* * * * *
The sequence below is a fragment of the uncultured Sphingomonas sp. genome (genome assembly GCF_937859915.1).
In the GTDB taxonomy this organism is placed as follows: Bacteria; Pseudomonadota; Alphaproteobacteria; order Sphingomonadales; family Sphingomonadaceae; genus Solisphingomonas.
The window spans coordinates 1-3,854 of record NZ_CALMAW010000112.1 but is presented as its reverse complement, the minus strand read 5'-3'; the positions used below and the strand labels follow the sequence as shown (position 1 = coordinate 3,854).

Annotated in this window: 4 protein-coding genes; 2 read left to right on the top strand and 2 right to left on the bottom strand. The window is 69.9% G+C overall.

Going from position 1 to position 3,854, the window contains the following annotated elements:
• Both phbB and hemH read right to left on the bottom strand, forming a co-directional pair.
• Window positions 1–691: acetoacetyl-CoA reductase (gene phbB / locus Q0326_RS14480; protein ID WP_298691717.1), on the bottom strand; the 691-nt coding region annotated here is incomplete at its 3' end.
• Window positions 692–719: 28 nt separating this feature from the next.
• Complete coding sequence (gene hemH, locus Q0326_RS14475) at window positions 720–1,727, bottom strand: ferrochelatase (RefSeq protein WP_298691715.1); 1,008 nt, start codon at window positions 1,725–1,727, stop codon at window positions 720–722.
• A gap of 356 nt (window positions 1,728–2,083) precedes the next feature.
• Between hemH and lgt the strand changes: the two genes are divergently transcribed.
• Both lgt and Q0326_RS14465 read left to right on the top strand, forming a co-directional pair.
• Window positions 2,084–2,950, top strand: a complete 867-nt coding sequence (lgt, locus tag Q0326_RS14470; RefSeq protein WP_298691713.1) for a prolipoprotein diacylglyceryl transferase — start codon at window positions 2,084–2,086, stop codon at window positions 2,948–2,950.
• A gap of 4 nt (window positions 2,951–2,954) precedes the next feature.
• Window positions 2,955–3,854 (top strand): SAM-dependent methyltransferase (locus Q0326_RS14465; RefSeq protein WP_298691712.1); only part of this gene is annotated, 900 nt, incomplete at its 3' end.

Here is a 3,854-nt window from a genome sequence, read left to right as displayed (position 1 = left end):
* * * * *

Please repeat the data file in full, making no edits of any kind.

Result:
The sequence below is a fragment of the uncultured Sphingomonas sp. genome (genome assembly GCF_937859915.1).
In the GTDB taxonomy this organism is placed as follows: Bacteria; Pseudomonadota; Alphaproteobacteria; order Sphingomonadales; family Sphingomonadaceae; genus Solisphingomonas.
The window spans coordinates 1-3,854 of record NZ_CALMAW010000112.1 but is presented as its reverse complement, the minus strand read 5'-3'; the positions used below and the strand labels follow the sequence as shown (position 1 = coordinate 3,854).

Annotated in this window: 4 protein-coding genes; 2 read left to right on the top strand and 2 right to left on the bottom strand. The window is 69.9% G+C overall.

Going from position 1 to position 3,854, the window contains the following annotated elements:
• Both phbB and hemH read right to left on the bottom strand, forming a co-directional pair.
• Window positions 1–691: acetoacetyl-CoA reductase (gene phbB / locus Q0326_RS14480; protein ID WP_298691717.1), on the bottom strand; the 691-nt coding region annotated here is incomplete at its 3' end.
• Window positions 692–719: 28 nt separating this feature from the next.
• Complete coding sequence (gene hemH, locus Q0326_RS14475) at window positions 720–1,727, bottom strand: ferrochelatase (RefSeq protein WP_298691715.1); 1,008 nt, start codon at window positions 1,725–1,727, stop codon at window positions 720–722.
• A gap of 356 nt (window positions 1,728–2,083) precedes the next feature.
• Between hemH and lgt the strand changes: the two genes are divergently transcribed.
• Both lgt and Q0326_RS14465 read left to right on the top strand, forming a co-directional pair.
• Window positions 2,084–2,950, top strand: a complete 867-nt coding sequence (lgt, locus tag Q0326_RS14470; RefSeq protein WP_298691713.1) for a prolipoprotein diacylglyceryl transferase — start codon at window positions 2,084–2,086, stop codon at window positions 2,948–2,950.
• A gap of 4 nt (window positions 2,951–2,954) precedes the next feature.
• Window positions 2,955–3,854 (top strand): SAM-dependent methyltransferase (locus Q0326_RS14465; RefSeq protein WP_298691712.1); only part of this gene is annotated, 900 nt, incomplete at its 3' end.

Here is a 3,854-nt window from a genome sequence, read left to right as displayed (position 1 = left end):